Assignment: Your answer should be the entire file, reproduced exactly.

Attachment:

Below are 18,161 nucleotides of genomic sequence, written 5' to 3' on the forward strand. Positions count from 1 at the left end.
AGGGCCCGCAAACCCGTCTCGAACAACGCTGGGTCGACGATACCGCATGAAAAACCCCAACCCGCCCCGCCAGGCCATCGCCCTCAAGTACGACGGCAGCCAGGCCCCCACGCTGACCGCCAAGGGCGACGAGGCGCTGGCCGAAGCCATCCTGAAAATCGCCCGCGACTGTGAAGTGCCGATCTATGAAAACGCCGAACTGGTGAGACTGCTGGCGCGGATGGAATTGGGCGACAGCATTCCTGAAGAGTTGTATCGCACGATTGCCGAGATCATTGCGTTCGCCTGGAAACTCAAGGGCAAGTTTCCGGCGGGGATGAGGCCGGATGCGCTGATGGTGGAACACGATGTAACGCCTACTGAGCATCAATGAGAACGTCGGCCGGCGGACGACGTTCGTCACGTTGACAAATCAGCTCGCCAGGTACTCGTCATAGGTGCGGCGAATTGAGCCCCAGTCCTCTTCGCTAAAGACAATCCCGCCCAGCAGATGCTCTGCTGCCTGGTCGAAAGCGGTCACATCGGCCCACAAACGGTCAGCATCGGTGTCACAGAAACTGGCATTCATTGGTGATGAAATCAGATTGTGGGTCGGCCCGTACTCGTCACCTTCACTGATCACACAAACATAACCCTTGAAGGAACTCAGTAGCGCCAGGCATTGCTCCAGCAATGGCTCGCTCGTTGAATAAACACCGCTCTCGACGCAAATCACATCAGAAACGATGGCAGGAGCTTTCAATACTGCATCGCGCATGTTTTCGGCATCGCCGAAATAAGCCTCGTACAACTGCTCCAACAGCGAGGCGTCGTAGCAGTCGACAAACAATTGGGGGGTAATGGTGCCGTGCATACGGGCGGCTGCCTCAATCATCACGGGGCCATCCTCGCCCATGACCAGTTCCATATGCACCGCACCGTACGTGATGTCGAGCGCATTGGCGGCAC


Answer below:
Below are 18,161 nucleotides of genomic sequence, written 5' to 3' on the forward strand. Positions count from 1 at the left end.
AGGGCCCGCAAACCCGTCTCGAACAACGCTGGGTCGACGATACCGCATGAAAAACCCCAACCCGCCCCGCCAGGCCATCGCCCTCAAGTACGACGGCAGCCAGGCCCCCACGCTGACCGCCAAGGGCGACGAGGCGCTGGCCGAAGCCATCCTGAAAATCGCCCGCGACTGTGAAGTGCCGATCTATGAAAACGCCGAACTGGTGAGACTGCTGGCGCGGATGGAATTGGGCGACAGCATTCCTGAAGAGTTGTATCGCACGATTGCCGAGATCATTGCGTTCGCCTGGAAACTCAAGGGCAAGTTTCCGGCGGGGATGAGGCCGGATGCGCTGATGGTGGAACACGATGTAACGCCTACTGAGCATCAATGAGAACGTCGGCCGGCGGACGACGTTCGTCACGTTGACAAATCAGCTCGCCAGGTACTCGTCATAGGTGCGGCGAATTGAGCCCCAGTCCTCTTCGCTAAAGACAATCCCGCCCAGCAGATGCTCTGCTGCCTGGTCGAAAGCGGTCACATCGGCCCACAAACGGTCAGCATCGGTGTCACAGAAACTGGCATTCATTGGTGATGAAATCAGATTGTGGGTCGGCCCGTACTCGTCACCTTCACTGATCACACAAACATAACCCTTGAAGGAACTCAGTAGCGCCAGGCATTGCTCCAGCAATGGCTCGCTCGTTGAATAAACACCGCTCTCGACGCAAATCACATCAGAAACGATGGCAGGAGCTTTCAATACTGCATCGCGCATGTTTTCGGCATCGCCGAAATAAGCCTCGTACAACTGCTCCAACAGCGAGGCGTCGTAGCAGTCGACAAACAATTGGGGGGTAATGGTGCCGTGCATACGGGCGGCTGCCTCAATCATCACGGGGCCATCCTCGCCCATGACCAGTTCCATATGCACCGCACCGTACGTGATGTCGAGCGCATTGGCGGCAC